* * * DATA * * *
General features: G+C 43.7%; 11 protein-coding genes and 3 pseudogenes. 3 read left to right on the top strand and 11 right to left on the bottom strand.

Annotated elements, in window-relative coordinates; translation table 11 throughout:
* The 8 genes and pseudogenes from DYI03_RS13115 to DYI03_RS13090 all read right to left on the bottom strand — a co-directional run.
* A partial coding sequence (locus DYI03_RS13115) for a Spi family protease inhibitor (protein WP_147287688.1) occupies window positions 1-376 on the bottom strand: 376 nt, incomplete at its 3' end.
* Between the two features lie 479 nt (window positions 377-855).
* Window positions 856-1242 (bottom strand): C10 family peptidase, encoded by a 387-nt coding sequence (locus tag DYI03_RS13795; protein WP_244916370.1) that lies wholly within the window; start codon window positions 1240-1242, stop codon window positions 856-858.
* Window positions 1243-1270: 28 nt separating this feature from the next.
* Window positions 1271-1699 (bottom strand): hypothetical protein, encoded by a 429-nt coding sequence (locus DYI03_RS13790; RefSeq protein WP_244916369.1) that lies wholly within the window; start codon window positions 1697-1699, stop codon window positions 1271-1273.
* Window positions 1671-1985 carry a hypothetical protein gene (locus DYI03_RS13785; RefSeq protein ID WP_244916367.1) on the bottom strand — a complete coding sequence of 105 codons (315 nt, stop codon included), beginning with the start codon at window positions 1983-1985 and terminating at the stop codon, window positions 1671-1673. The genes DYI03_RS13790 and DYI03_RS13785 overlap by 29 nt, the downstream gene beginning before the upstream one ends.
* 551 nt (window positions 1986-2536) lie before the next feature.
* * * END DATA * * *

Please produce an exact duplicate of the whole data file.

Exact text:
General features: G+C 43.7%; 11 protein-coding genes and 3 pseudogenes. 3 read left to right on the top strand and 11 right to left on the bottom strand.

Annotated elements, in window-relative coordinates; translation table 11 throughout:
* The 8 genes and pseudogenes from DYI03_RS13115 to DYI03_RS13090 all read right to left on the bottom strand — a co-directional run.
* A partial coding sequence (locus DYI03_RS13115) for a Spi family protease inhibitor (protein WP_147287688.1) occupies window positions 1-376 on the bottom strand: 376 nt, incomplete at its 3' end.
* Between the two features lie 479 nt (window positions 377-855).
* Window positions 856-1242 (bottom strand): C10 family peptidase, encoded by a 387-nt coding sequence (locus tag DYI03_RS13795; protein WP_244916370.1) that lies wholly within the window; start codon window positions 1240-1242, stop codon window positions 856-858.
* Window positions 1243-1270: 28 nt separating this feature from the next.
* Window positions 1271-1699 (bottom strand): hypothetical protein, encoded by a 429-nt coding sequence (locus DYI03_RS13790; RefSeq protein WP_244916369.1) that lies wholly within the window; start codon window positions 1697-1699, stop codon window positions 1271-1273.
* Window positions 1671-1985 carry a hypothetical protein gene (locus DYI03_RS13785; RefSeq protein ID WP_244916367.1) on the bottom strand — a complete coding sequence of 105 codons (315 nt, stop codon included), beginning with the start codon at window positions 1983-1985 and terminating at the stop codon, window positions 1671-1673. The genes DYI03_RS13790 and DYI03_RS13785 overlap by 29 nt, the downstream gene beginning before the upstream one ends.
* 551 nt (window positions 1986-2536) lie before the next feature.